My High School Reunion

Skyline High School Class of 1998

Skyline High School, Idaho Falls, Idaho, Class of 1998

Next weekend is my twenty year high school reunion. According to the internet, a family fun center in town has been reserved all day for the event.

Yeah, I’m not going to that.

1998 Kristy's graduation

Me in my cap and gown

I hated high school.

Starting in eighth grade, each year of school was worse for me than the one before. By my senior year, I had zero close friends.

Our senior class trip was to the theme park Lagoon, outside Salt Lake City. I spent most of that day wandering around the park by myself, trying to look like I was rushing to meet someone so that no one would notice the miserable teenage girl trying not to cry.

That’s how I spent my daily lunch break, too.

And this was my own fault.

I was the girl who completely abandoned her friends when she had a boyfriend. (And the boyfriend usually didn’t go to the same school (because he was usually out of school).)

I was the girl who held a grudge and refused to talk to or even be friendly with someone after I decided they had wronged me.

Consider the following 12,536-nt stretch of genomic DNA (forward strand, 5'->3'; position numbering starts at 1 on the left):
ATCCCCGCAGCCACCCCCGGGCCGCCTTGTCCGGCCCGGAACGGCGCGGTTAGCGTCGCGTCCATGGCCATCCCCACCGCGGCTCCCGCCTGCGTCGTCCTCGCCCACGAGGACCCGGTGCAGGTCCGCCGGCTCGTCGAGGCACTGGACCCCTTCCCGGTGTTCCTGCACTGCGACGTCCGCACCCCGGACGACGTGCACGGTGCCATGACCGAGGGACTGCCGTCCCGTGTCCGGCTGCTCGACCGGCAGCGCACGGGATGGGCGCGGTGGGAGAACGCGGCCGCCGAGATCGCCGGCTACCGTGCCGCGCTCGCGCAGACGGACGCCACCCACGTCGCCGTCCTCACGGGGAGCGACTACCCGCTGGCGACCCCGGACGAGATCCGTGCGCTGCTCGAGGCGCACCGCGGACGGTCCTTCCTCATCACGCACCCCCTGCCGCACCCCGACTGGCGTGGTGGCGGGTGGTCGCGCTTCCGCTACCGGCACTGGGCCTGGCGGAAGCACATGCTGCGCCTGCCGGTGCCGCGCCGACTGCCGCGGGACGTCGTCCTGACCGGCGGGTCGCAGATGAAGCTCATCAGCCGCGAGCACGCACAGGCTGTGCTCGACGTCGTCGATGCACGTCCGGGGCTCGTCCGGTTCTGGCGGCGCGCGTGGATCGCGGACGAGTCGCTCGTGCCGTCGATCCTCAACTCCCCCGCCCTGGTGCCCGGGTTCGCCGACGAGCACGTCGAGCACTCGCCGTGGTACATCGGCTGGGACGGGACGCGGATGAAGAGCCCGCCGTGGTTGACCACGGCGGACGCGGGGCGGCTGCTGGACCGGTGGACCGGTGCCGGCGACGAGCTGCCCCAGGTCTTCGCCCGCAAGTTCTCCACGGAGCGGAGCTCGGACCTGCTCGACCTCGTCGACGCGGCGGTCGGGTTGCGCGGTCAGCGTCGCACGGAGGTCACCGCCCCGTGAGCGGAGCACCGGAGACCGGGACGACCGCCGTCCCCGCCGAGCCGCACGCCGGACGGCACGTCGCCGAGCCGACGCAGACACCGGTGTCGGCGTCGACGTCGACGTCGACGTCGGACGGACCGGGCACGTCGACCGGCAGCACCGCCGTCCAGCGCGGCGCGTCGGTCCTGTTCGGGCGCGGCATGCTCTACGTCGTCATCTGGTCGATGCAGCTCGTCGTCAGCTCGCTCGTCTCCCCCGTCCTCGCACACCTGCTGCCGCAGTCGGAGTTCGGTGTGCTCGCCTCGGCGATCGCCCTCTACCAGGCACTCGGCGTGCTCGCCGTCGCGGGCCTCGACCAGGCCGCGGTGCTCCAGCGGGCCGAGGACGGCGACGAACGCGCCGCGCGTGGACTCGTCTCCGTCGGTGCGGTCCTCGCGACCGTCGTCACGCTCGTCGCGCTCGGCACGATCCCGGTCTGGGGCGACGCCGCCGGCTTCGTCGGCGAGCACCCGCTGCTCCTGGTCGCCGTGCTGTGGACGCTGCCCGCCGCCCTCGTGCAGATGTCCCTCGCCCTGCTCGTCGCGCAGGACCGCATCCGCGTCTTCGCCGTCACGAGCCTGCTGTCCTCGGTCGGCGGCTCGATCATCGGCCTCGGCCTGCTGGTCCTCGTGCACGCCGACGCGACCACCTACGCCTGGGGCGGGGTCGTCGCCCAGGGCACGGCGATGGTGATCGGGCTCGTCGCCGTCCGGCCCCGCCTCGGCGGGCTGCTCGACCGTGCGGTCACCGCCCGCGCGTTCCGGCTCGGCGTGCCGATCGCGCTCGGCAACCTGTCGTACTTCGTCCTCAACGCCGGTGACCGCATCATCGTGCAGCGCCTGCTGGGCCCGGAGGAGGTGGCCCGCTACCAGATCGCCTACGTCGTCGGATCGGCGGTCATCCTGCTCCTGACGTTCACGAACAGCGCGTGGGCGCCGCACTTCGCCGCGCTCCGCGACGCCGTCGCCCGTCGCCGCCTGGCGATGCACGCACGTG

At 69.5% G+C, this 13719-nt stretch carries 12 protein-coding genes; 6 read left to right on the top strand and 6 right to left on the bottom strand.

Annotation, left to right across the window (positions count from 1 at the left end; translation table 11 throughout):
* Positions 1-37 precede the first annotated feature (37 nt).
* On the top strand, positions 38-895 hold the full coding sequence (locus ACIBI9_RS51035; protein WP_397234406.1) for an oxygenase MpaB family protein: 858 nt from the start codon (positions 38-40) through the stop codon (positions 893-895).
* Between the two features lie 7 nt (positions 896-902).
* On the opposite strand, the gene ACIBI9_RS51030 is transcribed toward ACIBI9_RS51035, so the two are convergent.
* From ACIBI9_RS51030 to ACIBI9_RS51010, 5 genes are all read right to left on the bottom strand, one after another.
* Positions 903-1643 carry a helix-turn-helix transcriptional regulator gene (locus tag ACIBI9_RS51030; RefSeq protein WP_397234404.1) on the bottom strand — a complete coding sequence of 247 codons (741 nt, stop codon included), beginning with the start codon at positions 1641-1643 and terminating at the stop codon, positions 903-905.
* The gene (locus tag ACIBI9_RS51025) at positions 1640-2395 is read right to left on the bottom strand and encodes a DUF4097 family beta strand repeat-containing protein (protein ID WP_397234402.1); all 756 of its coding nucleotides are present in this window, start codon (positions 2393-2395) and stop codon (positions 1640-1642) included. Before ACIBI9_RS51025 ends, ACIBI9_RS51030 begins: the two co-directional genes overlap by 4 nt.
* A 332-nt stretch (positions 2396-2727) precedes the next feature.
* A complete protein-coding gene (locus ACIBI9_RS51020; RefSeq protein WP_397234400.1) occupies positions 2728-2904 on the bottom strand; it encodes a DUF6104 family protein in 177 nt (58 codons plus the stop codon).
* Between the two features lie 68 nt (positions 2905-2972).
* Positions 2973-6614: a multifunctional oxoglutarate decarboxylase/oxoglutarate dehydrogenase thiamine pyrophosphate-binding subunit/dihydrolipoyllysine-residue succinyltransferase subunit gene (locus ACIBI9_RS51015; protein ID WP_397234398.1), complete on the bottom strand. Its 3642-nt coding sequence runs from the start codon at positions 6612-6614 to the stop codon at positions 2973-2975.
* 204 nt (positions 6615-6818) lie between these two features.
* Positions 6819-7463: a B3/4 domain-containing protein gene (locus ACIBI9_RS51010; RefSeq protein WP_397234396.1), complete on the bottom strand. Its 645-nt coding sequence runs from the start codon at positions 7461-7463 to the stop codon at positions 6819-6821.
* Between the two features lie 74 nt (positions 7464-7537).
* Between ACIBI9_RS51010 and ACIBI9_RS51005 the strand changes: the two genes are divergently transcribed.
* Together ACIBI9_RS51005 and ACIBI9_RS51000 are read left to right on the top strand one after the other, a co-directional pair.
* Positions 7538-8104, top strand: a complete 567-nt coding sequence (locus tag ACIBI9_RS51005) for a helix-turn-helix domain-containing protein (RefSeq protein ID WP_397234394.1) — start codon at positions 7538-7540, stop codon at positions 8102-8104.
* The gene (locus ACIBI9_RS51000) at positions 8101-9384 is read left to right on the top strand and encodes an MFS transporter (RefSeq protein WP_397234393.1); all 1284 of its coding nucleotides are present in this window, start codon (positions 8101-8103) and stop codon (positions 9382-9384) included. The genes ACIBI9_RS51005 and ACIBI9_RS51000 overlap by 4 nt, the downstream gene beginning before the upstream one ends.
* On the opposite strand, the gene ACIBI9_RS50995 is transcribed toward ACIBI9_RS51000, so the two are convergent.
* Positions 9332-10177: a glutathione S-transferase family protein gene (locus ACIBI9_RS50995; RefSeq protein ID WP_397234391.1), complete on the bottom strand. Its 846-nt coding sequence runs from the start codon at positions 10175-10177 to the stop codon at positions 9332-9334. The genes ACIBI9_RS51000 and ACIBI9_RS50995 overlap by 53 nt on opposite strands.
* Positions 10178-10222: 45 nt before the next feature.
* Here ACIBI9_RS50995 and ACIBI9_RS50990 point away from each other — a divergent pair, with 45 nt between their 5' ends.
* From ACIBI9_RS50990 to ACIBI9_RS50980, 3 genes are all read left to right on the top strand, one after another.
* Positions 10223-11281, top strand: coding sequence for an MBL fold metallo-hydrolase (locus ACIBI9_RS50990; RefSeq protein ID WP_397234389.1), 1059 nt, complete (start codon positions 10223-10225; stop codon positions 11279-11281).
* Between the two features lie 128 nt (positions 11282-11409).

I was the girl who always said no to party invitations and extracurricular activities due to my anxiety.

To be fair, I did have a part time job so I wasn’t always available. And we did live out in the country so I missed a lot things just because of proximity.

And like every high school there were bullies and cliques. But honestly those problems were the worst for me in elementary.

I still went to football games and the odd dance. I went to the senior formal with three of my girlfriends because none of us had been asked to go. And I went to the all night party after graduation, but like Lagoon, I spent most of that party trying not to look as miserable and lonely as I felt.

What I’m trying to say is, my experience was not the worst experience in the world. But it’s not one I treasure or reminisce about.

I hope everyone I went to school with is happy in their life, and I wouldn’t presume that any of them are the same today as they were twenty years ago. I’m sure not!

There just isn’t any reason for me to go to a reunion. Those are just some people that I used to slightly know. Used to be corralled into a room with. Used to hide from and avoid.

A few years ago, Jason and I burned all of our yearbooks. Talk about cathartic! I’ve never regretted it. High school is something I survived, and I’m glad I survived it. But I have no interest in reliving it.